ascertains that the independence of social norms and the cognitive system triggers natural
processes that bring about emotions. The theory also holds that at birth, children possess
emotions of disgust, fear, surprise, sadness, anger, and interest by default arguing that the
emotions are self-reliant. They do not depend on cognitive function and are identifiable by the
expressions display on the face. The differential emotion theoretical perspective also
hypothesizes that emotions such as anger, sadness, joy, and surprise develop and are common
among infants aged four months. The theory also observes that infants aged seven to nine months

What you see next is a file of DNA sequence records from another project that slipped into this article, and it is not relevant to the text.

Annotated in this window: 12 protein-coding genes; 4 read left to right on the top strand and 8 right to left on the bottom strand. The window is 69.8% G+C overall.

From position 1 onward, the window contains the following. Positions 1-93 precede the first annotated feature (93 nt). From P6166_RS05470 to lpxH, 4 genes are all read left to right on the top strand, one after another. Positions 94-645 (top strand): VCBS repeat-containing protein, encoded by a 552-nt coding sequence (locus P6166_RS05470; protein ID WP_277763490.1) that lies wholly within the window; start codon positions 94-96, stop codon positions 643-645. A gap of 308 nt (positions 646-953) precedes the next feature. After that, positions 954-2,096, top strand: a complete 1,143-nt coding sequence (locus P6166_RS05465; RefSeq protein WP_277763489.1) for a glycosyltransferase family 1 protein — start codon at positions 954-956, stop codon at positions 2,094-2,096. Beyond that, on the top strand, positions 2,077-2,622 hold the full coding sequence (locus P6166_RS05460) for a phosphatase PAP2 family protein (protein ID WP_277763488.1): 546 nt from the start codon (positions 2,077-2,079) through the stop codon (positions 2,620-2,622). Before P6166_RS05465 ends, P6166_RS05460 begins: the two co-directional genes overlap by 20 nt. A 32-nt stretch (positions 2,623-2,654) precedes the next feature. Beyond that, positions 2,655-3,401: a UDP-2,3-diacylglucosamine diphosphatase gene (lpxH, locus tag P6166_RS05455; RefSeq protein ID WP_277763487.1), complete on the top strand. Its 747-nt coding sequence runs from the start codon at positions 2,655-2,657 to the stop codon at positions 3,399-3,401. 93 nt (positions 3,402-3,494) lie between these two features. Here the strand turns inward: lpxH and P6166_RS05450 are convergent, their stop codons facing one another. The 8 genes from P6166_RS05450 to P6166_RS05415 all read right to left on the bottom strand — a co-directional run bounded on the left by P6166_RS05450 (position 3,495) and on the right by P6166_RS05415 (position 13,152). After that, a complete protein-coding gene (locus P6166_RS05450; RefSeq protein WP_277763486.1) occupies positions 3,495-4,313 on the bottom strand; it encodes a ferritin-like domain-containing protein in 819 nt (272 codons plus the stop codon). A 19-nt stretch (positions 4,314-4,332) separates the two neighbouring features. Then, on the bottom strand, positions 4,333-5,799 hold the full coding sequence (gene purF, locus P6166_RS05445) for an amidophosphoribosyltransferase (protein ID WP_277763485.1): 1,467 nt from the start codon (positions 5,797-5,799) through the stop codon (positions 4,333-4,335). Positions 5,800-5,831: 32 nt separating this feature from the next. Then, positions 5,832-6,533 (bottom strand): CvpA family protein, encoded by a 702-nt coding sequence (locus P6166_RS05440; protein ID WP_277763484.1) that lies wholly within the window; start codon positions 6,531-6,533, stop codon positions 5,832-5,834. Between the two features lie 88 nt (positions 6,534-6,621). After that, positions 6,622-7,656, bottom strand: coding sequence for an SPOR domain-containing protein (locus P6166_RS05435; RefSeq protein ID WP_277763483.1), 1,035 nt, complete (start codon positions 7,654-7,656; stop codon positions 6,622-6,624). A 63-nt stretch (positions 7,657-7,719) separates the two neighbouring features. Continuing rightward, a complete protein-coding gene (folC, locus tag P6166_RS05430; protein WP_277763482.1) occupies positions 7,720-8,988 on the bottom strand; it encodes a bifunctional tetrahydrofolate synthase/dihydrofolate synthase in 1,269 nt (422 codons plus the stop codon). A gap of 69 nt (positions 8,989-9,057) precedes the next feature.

express fear on their faces. The perspective sums up these infant emotions as primary (basic)
because they surface within the first year of a person’s life as a child.
The differential emotion theoretical perspective holds that emotional development is a
characteristic of infancy and that it continues until later years of people’s lives. This kind of
development is independent of interpretive processes and is instead a component of direct view.
The theory argues that the presence of cognitive abilities triggers activation of emotion bringing
about cognitive appraisal, imagery, semantic processing, comparisons, and inferences. Emotional
modulation is an important function that protects an individual against emotional stress and
unacceptable behavior. Emotional modulation achieves control through initiation, motivation,
and organization of behavior.
The differential perspective also argues that an emotional modular system is selfregulating though sometimes it is dependent upon cognitive structures. The downfall of this